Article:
Reported Intel design flaw forces Windows/Linux Redesigns - Patch expected to have a performance impact
Software patches are expected to fecrease performance by 5-30%
Published: 2nd January 2018 | Source: The Register |
Reported Intel design flaw forces Windows/Linux Redesigns
Right now, it looks like this issue is unfixable using microcode updates, which means that a software solution is required. Right now, it seems like the fix will require a separation of kernel memory from user processes, requiring time inefficient address space shifting that is expected to lower the performance of Intel-based systems.
The effects of these major software updates are unknown, though early estimates have placed the performance hit at between 5 and 30 percent, though newer Intel processors do have features that are said to reduce the slowdown. If these reports are true, Intel is in for a lot of trouble. The performance drop will depend on how much tasks depend on kernel access which is where the slowdown will occur.
One thing to note here is that this issue was originally reported as a "security bug impacting apparently all contemporary CPU architectures", though now it seems like AMD architectures are not affected by this problem.
Over Christmas, an email was sent to the Linux kernel mailing list, stating that that "AMD processors are not subject to the types of attacks that the kernel page table isolation feature protects against". This email was sent by Thomas Lendacky, a software engineer at AMD that specialises in Linux kernel development. Below is the full email.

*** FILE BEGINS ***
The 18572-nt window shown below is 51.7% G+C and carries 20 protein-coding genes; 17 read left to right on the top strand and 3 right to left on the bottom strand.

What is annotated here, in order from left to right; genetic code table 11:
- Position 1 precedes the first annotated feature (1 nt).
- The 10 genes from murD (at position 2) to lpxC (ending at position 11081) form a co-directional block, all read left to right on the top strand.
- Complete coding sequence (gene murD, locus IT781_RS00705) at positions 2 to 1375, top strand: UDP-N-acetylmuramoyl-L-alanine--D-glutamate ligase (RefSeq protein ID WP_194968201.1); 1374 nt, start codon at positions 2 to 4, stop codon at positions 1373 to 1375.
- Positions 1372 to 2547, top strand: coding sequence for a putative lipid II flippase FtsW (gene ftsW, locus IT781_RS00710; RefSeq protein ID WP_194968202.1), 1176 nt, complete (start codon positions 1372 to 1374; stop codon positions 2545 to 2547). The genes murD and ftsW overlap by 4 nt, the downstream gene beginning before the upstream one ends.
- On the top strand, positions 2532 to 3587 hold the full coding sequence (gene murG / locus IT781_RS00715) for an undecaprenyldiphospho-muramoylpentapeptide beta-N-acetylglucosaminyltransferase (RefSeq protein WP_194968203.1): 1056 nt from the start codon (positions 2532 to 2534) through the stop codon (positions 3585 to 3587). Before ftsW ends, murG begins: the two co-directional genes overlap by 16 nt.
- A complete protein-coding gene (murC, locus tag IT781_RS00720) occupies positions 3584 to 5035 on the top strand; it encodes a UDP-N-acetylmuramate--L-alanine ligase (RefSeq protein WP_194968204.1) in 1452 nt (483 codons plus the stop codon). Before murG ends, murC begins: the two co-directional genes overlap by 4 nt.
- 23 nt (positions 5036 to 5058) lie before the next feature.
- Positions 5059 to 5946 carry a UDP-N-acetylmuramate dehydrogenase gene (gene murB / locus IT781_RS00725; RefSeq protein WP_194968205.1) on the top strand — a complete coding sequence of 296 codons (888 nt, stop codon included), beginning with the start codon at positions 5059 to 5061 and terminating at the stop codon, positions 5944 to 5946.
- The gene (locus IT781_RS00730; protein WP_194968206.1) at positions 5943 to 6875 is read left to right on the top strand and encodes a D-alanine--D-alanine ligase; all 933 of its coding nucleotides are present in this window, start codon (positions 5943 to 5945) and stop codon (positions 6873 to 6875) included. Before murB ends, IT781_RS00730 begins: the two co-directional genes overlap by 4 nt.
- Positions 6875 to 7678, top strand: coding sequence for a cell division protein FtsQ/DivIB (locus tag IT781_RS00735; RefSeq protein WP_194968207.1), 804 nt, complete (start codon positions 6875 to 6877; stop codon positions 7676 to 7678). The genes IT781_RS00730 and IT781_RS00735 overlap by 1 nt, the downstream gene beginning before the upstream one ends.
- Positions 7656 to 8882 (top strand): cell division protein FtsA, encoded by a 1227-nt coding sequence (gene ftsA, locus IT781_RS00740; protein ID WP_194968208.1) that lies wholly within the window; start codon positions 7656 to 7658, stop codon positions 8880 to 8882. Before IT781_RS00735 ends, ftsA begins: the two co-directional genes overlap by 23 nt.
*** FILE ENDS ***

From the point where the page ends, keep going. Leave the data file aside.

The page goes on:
AMD processors are not subject to the types of attacks that the kernel page table isolation feature protects against. The AMD microarchitecture
does not allow memory references, including speculative references, that access higher privileged data when running in a lesser privileged mode
when that access would result in a page fault.
Disable page table isolation by default on AMD processors by not setting the X86_BUG_CPU_INSECURE feature, which controls whether X86_FEATURE_PTI
As The Register points out, this email implies that the problem is exclusive to Intel processors and suggests that "Intel's CPUs [can] speculatively execute code potentially without performing security checks".
Both Amazon's web services and Microsoft's Azure cloud are expected to undergo security updates and maintenance within the next two week. These updates are to expected implement security fixes that will address this issue. At this time it is unknown when fixes will be available on consumer-grade operating systems.
At this time, exact details about both the hardware issue and its software fix are unknown, leaving us in a position where it is unknown exactly how this problem will affect both normal consumers and enterprise users or how this will affect users of Intel hardware.
All that can be said at this time is that if this bug is as big as it sounds, it will be catastrophic for Intel. Sadly no concrete information about this is available, though The Register and Python Sweetness both have detailed reports on the matter. In Theory, this issue can affect everyone, so I guess we will all just have to wait and see how things play out.
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